A.p. boasts two very important botanical assets. First, it’s a C-4 type plant. C-4 means that its carbon building blocks are crafted with four carbon modules. Without getting too technical, this means that the ability of the plant to retain moisture… as regulated by stomates (openings on leaf surfaces)… is much more efficient than is the case for non-C-4 plants. The C-4 class boasts such members as corn, sorghum, Sudangrass, millets, sugarcane, and… obviously amaranth family species.
The other asset which A.p. enjoys is that it’s dioecious, meaning (with plants or invertebrate animals) that the species in question has the male and female reproductive organs in separate individuals. This trait basically doubles the gene pool, compared to species in which male and female reproductive organs are housed in one individual. Brazeau wrote that even in scientific circles there is an almost universal mind-set “that herbicide resistance evolves via random useful mutations that happen after the application of herbicide and then natural selection kicks in. While not impossible, that’s not generally what’s going on. What’s happening is that the weeds start selecting for a trait they already have, expressing it in greater degrees as it starts conferring new found Darwinian fitness.”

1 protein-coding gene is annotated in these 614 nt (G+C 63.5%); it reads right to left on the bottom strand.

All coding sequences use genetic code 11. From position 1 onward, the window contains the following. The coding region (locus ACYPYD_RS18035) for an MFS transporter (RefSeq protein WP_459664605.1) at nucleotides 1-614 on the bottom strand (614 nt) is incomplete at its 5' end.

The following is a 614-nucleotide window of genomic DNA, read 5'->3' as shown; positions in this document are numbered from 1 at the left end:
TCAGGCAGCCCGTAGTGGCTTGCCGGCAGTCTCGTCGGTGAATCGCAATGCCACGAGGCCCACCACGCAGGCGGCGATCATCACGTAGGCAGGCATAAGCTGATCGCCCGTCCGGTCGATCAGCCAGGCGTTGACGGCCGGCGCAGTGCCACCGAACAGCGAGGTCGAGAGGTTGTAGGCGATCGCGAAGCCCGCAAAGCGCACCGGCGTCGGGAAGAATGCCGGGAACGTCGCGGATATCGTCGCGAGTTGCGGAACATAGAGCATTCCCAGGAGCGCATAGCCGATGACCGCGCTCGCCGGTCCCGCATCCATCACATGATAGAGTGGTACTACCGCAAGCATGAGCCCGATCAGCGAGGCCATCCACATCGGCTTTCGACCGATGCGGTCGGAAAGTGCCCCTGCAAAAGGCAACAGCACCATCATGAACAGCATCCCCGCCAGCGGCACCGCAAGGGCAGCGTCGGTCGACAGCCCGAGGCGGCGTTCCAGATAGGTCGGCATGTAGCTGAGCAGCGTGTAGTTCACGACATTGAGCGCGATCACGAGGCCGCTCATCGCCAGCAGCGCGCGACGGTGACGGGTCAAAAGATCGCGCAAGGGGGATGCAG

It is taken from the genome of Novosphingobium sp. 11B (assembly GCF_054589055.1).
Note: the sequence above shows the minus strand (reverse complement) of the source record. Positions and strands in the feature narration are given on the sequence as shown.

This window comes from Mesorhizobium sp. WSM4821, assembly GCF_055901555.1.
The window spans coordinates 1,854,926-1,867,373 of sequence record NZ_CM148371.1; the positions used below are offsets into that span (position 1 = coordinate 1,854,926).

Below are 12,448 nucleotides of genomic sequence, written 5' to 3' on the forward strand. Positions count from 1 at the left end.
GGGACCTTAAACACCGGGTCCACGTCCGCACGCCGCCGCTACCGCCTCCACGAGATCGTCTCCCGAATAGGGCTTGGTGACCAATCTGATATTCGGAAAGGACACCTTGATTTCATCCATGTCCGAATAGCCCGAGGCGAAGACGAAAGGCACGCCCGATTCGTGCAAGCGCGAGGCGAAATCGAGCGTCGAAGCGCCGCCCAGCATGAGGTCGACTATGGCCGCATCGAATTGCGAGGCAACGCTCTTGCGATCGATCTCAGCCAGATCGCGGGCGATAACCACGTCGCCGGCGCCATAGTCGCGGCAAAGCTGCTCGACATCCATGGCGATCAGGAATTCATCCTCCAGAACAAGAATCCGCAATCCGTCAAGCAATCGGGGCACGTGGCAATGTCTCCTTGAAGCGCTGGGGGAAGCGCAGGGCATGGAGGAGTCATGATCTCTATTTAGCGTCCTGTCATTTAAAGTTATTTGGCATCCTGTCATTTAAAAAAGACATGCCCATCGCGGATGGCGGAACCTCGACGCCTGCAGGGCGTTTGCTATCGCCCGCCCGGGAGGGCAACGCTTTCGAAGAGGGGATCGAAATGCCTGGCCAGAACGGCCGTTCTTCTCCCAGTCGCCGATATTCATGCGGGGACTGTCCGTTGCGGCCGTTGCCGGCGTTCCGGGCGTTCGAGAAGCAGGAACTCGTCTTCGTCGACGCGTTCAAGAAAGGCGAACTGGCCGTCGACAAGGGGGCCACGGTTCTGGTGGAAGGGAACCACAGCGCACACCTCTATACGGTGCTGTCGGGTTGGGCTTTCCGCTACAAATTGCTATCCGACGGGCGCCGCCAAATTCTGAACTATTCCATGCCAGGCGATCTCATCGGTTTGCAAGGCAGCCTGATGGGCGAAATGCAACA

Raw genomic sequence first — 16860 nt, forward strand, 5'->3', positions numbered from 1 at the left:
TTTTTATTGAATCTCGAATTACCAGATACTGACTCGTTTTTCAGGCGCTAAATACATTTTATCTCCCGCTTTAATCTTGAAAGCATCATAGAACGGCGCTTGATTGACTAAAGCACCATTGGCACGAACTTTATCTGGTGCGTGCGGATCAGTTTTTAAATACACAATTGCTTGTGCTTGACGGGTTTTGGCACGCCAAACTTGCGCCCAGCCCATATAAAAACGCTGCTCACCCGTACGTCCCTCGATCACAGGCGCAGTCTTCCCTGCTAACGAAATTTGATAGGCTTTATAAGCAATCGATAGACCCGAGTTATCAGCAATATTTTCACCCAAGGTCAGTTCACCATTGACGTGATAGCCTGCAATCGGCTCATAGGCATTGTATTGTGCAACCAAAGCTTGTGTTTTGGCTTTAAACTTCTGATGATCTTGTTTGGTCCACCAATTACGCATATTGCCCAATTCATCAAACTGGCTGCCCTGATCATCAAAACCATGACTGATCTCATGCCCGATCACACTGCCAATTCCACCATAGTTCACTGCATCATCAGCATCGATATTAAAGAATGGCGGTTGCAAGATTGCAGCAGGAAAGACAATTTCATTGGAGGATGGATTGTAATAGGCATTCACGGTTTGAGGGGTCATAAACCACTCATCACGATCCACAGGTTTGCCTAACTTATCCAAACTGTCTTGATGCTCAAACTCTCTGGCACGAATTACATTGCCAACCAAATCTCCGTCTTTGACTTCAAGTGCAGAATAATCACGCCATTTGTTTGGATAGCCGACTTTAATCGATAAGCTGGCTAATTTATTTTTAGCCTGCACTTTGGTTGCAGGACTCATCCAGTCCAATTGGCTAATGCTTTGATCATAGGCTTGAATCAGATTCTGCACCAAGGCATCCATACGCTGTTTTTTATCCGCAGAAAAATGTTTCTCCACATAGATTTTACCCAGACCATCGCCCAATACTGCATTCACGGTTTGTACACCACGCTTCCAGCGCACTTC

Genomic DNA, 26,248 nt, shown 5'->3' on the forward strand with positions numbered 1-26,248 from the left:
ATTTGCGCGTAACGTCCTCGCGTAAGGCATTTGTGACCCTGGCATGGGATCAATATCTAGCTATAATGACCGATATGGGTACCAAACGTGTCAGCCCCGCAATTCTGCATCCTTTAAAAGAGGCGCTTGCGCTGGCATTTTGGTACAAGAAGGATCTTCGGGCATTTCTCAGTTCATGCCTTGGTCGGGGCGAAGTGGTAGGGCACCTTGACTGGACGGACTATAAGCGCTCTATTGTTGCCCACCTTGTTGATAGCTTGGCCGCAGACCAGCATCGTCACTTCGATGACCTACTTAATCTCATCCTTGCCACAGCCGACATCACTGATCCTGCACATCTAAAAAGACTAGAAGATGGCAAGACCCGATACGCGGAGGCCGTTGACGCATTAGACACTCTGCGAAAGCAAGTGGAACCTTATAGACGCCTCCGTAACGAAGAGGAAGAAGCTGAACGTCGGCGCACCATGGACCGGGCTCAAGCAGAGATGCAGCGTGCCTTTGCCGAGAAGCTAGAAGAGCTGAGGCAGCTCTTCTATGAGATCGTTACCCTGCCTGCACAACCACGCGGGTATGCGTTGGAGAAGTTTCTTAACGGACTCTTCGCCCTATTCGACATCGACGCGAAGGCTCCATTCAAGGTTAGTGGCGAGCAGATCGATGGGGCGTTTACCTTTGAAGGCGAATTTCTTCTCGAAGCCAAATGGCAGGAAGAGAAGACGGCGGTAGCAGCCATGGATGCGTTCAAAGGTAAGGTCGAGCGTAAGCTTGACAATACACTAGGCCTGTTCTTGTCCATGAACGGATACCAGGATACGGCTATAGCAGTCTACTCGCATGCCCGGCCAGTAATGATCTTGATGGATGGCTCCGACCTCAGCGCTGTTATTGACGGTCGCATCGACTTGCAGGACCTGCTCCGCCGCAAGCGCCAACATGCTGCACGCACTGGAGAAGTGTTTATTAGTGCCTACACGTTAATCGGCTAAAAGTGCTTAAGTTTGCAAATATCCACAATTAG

Taking this one step further Washington State University agronomist Andrew McGuire noted that weeds have evolved resistance to 23 of the 26 known herbicide sites of action and to 163 different herbicides. Quoting McGuire, “These types of statements make it sound like weeds actively did something, but they didn’t. We’re talking about random mutations (491 and counting) that were maintained in weed species until they were sprayed with an herbicide that the mutation interfered with.” McGuire then cited University of Wyoming weed science professor Andrew Kniss who found latent traits for weed-killer resistance to an herbicide that wouldn’t be developed for another 80 years.
Namely, French researchers screened herbarium specimens for a weed called blackgrass (Alopecurus myosuroides). They then tested those blackgrass specimens to see if any of them carried genetic mutations known to confer resistance to a certain type of herbicide (ACCase inhibitors). They found a mutant collected in 1888 near Bordeaux and kept at the Montpellier herbarium that had the same kind of mutation that causes herbicide resistance in blackgrass today. In effect (my words) that weed possessed the protective shield long before the weapon it would fend off was developed.
Kniss further explained: “Weed scientists have long suspected that spraying herbicides doesn’t cause resistance mutations to occur in the plant; it simply removes all of the susceptible plants so that any plants that are resistant can grow and survive. Over time, continued use of the herbicide selects for the resistant plants to become more common, and to eventually dominate the field. Herbicide use selects for the resistant plants that occur naturally within a weed population.” I close with the thought that non-stop use of the same herbicide greatly intensifies that selection process.